Mother’s Day is next month, and I was trying to come up with a motherly theme for a pie crust. If my daughter was making this for me, she’d probably put a wine glass on the crust…but I went with a more traditional garden theme. Figured it was a little more classy.
Playing with dough is my favorite thing to do. The pie crust recipe I use is SO forgiving. You can re-roll it, form little shapes with your fingers, let it stand at room temperature (within reason), and abuse it thoroughly….and it stays flaky. Good stuff!
I will admit that the details on the crust took me a while, so the crust got a little too warm. If I’d thought to chill the pie for a little bit before baking it, the pretty fluted edges would probably have stayed perky, instead of bailing on me. Meh.
If you’d like a similar idea that is less work, here’s a pie I made with just a trellis on it. I made little flowers using gum paste cutters, but you could create them with a sharp knife too.
Use whatever combination of berries you have, fresh or frozen. (Don’t use frozen berries packed in juice or sauce, though!) I had lots of frozen raspberries, maybe a cup of sliced strawberries, and a two cups of frozen blueberries. The combination of flavors is amazing!
I like to use instant tapioca as a thickener. It’s clear, tasteless, and never fails me. I grind mine in a clean coffee grinder to avoid chewy spots in the pie. The recipe below has enough dough for a normal two-crust pie. If you plan on adding decorations, double the recipe. (Any extra can be baked and sprinkled with cinnamon and sugar…mmmmmm.) I often double the recipe anyhow, since I like a fairly thick crust and find it a lot more manageable than paper-thin pastry. I’m also fairly casual about discarding decorations that don’t please me, so a generous amount of dough is a good thing in my kitchen.
Ready to make some pie? I’ll show you how to make a Triple Berry Pie, then add photos of the decorations, if you’re interested.
|Triple Berry Pie
- 5 cups mixed berries - fresh or frozen (I used raspberries, strawberries, and blueberries)
- 1 cup sugar
- 1 Tablespoon fresh lemon juice
- ¼ teaspoon salt
- ¼ cup instant tapioca, ground finely if possible
- PIE CRUST:
- 2 cups flour
- 1 teaspoon salt
- 1 cup chilled shortening
- ¼ cup milk
- 1 tablespoon vodka (or you may use vinegar)
- Heat oven to 400 F
- In a large bowl, combine the berries, sugar, lemon juice, salt, and tapioca. Stir well and allow mixture to sit while you work on the crust. This will give the tapioca time to soften.
- In large bowl, combine flour and salt. Work in shortening with fingers or a pastry blender until there are no large lumps. (Anything the size of a pea or smaller is fine.)
- Combine milk and vodka and pour into flour mixture all at once.
- Toss the mixture with fork or fingers until it holds together.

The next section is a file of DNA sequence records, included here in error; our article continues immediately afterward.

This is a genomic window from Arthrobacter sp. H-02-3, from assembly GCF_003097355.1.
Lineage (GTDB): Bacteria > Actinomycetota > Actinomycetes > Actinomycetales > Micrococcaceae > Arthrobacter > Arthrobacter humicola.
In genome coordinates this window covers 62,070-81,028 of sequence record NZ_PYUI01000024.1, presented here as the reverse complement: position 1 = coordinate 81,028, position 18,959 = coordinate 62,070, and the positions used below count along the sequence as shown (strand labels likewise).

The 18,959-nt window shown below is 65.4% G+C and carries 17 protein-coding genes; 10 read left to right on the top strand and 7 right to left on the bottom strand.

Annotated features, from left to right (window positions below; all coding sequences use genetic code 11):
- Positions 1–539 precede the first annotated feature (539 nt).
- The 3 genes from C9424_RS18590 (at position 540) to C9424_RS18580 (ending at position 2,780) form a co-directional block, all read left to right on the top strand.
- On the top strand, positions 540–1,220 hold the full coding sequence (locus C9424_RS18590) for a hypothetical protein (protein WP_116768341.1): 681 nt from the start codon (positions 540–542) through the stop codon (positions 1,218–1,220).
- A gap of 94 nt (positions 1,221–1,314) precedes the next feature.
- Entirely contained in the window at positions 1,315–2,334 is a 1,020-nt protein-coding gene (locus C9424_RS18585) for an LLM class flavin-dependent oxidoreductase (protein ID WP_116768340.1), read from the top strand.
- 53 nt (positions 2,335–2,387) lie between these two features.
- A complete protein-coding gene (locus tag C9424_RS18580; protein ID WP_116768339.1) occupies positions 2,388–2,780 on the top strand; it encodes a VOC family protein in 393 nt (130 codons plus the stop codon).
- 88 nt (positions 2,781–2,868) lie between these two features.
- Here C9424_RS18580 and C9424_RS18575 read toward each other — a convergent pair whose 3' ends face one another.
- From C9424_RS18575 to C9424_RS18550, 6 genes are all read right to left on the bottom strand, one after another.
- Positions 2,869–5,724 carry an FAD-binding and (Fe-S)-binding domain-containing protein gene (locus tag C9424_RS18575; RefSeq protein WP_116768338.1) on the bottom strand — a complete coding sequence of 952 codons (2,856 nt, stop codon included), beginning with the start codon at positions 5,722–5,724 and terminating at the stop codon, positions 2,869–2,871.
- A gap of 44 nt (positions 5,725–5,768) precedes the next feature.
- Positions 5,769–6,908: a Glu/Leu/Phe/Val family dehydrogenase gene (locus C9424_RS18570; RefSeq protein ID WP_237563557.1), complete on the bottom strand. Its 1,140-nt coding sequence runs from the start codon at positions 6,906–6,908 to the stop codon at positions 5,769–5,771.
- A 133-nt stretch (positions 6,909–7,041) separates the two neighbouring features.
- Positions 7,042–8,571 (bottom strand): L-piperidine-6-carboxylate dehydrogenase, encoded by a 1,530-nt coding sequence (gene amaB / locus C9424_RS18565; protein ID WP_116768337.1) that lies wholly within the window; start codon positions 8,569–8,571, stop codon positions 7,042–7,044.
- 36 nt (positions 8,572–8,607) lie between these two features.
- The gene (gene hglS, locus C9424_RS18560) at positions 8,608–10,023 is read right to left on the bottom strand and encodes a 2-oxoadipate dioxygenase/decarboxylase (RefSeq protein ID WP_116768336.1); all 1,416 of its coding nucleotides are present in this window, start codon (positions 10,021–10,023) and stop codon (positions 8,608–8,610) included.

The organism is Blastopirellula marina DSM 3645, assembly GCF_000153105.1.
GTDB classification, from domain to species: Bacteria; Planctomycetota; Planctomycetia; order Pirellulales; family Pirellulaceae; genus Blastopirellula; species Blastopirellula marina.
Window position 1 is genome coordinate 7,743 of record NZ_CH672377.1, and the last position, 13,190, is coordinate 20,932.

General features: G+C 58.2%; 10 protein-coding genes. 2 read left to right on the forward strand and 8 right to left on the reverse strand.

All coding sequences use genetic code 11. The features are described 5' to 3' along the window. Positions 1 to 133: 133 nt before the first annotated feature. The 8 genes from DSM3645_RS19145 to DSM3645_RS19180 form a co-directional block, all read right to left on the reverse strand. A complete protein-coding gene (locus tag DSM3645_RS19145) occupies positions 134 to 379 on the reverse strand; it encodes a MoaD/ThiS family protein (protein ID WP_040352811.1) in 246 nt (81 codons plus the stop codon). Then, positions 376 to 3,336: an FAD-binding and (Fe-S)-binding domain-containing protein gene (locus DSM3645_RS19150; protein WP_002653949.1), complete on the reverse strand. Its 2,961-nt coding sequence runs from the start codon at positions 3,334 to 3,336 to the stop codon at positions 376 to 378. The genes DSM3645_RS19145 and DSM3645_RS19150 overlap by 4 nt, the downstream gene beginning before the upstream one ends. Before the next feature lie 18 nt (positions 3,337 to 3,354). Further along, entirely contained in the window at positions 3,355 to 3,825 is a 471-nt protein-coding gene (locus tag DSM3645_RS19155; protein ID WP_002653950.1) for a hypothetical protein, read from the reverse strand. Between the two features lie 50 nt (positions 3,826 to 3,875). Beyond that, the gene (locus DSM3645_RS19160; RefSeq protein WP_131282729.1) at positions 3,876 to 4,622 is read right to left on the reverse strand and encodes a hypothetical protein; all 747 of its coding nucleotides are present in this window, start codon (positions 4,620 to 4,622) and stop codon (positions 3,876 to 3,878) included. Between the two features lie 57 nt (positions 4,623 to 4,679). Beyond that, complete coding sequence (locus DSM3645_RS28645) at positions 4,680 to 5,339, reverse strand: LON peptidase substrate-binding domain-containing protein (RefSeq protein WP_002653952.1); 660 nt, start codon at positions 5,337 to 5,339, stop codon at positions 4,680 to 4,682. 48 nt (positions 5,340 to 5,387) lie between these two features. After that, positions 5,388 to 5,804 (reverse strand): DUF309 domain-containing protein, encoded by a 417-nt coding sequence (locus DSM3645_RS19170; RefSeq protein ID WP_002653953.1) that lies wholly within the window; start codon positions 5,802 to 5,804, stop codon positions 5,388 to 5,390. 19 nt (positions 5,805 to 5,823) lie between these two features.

- Divide into two pieces, with one piece a little bit larger than the other.
- Put the larger ball of dough on a floured piece of parchment and flatten into a disk. Dust with flour and lay a second piece of parchment over the dough. Roll out until large enough to cut a circle that is at least 1 inch larger than your pie pan. Remove top parchment and cut dough into circle.
- Slide a flat baking sheet under the bottom parchment. Put your pie pan upside down in the center of the dough circle. With one hand under the baking sheet and one hand on the pie pan, flip both over. Remove baking sheet and carefully peel back parchment. Ease dough into the pan.
- Fill the pie crust with filling.
- Roll out the smaller piece and cut a circle a little bigger than the pie pan. Gently roll onto a rolling pin and lay over the filling. Press the edges together, fold them under, and flute the edges.
- Bake at 400 F for 10 minutes, then - without opening the oven door - turn the temperature down to 350 F. Bake for additional 40 minutes, or until the crust is golden brown.
- Move pie to a rack and allow it to cool. If served warm, it will be a little runny. If cooled (or chilled) it will hold its shape when cut.
- Serve with vanilla ice cream or whipped cream.
If you’re in the mood to play with pie crust, here are a few photos of the construction of the garden crust. Press each piece of dough down lightly as you work. You don’t need liquid – they’ll pretty much stay put. Well, except for the fence rails. I kept bumping the darn things.
Also, don’t get too close to the edge. In retrospect, I should have given myself a little more space for fluting the edge of the pie.
Set your top crust on a generously floured baking sheet or piece of parchment. You will need to slide it off onto the pie when it’s finished. If it gets too soft and warm and won’t slide, pop it in the freezer for a couple of minutes and try again, or if you’re coordinated, slip your hands underneath the crust and move it quickly.
I added a bird, made by pressing and shaping the dough like clay. Mine may look more like a small turkey…hopefully you have more artistic skills!
A toothpick is your friend. It will make a nice crease in the leaves, and help place them.
At this point, I stopped taking photos while I struggled with the teeny tiny roses. I finally just took narrow strips of thin dough about an inch long and rolled them up. Good enough!
I know it will hurt to actually take a knife and STAB your masterpiece, but remember: there’s no crying in pie art! It’s just a beginning – there will be many more dough canvases in your future. Think of all the scenic pies you can make for holidays throughout the year.
Have fun with this!